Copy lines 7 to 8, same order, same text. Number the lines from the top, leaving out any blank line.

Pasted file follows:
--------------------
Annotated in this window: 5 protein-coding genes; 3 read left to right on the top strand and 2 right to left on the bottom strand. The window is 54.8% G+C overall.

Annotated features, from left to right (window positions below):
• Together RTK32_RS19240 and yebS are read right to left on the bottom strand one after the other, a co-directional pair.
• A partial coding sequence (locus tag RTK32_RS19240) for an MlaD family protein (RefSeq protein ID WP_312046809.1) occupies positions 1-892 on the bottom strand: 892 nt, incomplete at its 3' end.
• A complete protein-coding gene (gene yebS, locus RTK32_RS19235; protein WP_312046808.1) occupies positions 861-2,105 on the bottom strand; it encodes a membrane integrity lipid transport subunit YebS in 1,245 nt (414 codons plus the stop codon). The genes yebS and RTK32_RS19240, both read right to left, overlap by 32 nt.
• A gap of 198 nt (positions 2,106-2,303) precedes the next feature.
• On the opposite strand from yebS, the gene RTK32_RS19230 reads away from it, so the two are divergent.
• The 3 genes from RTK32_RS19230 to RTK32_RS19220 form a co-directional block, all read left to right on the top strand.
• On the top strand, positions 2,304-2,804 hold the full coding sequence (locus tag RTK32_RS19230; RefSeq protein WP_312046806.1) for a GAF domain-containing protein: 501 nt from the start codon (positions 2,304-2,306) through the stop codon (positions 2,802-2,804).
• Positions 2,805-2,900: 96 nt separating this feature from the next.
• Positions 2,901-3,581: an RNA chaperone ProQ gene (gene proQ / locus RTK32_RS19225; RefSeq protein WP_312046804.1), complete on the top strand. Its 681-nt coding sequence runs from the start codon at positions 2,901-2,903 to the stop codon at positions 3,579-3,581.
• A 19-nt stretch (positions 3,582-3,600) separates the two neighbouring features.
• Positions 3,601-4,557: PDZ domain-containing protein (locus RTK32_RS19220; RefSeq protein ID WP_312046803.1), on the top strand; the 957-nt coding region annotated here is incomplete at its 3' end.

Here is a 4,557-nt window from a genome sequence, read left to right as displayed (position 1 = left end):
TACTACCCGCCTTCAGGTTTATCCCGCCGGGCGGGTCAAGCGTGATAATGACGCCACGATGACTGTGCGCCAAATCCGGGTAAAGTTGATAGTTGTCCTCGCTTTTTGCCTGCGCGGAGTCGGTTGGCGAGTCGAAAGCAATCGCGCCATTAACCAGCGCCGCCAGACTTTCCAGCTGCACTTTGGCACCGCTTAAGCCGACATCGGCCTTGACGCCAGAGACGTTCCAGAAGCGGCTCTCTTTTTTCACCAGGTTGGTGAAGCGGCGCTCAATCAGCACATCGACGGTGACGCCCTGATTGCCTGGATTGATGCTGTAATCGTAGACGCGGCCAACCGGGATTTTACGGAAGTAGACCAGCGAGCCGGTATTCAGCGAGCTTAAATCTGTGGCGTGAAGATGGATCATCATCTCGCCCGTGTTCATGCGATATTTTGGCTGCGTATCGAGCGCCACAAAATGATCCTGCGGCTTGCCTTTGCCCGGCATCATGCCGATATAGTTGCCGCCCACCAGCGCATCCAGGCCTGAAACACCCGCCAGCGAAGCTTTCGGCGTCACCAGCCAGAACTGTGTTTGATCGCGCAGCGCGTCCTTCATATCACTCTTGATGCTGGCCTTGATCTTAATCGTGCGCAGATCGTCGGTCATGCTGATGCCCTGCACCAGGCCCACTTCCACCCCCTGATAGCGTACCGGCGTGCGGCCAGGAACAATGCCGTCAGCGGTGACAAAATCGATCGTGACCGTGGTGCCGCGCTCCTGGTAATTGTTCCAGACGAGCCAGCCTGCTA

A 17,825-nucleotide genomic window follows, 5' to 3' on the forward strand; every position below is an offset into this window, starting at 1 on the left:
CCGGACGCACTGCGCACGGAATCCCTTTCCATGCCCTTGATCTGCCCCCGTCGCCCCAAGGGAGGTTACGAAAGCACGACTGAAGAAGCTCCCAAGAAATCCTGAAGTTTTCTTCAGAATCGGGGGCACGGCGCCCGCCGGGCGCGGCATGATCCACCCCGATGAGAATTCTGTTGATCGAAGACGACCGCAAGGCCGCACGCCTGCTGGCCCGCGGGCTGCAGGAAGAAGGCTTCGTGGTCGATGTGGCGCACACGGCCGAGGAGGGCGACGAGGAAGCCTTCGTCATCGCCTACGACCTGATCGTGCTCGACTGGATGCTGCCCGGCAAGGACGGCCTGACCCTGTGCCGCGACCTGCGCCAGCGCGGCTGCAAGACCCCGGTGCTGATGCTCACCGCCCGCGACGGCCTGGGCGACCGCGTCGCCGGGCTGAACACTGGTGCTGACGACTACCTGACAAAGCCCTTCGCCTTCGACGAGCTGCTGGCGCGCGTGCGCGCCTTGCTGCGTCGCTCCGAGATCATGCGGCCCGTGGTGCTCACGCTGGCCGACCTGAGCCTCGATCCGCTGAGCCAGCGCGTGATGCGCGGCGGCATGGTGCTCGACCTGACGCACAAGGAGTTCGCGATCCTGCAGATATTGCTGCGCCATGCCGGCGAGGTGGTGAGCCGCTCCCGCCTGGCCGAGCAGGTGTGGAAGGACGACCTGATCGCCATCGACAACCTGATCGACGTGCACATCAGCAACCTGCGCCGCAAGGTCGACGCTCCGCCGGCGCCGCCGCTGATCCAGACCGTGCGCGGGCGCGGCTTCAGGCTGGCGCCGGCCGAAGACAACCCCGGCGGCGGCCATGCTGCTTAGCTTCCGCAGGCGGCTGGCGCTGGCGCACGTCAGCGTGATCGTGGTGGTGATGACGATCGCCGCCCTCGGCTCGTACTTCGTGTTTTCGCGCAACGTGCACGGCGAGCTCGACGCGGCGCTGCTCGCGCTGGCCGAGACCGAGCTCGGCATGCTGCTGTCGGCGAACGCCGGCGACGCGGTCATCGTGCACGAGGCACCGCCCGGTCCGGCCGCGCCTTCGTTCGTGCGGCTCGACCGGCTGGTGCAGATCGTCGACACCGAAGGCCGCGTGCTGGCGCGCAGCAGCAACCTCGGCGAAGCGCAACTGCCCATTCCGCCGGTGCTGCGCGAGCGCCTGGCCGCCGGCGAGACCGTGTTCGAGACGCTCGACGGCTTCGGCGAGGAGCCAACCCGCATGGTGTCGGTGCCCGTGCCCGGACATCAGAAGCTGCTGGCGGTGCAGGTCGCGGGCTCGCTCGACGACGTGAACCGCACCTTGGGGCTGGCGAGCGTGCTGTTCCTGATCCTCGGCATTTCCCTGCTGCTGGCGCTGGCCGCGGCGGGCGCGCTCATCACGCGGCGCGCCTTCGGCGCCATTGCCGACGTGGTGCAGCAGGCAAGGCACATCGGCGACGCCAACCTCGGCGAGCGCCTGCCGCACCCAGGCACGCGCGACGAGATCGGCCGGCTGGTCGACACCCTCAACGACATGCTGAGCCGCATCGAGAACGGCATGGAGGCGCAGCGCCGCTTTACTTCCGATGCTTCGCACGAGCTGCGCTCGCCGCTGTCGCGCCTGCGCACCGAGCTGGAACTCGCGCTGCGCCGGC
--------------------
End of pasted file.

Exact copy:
• On the opposite strand from yebS, the gene RTK32_RS19230 reads away from it, so the two are divergent.
• The 3 genes from RTK32_RS19230 to RTK32_RS19220 form a co-directional block, all read left to right on the top strand.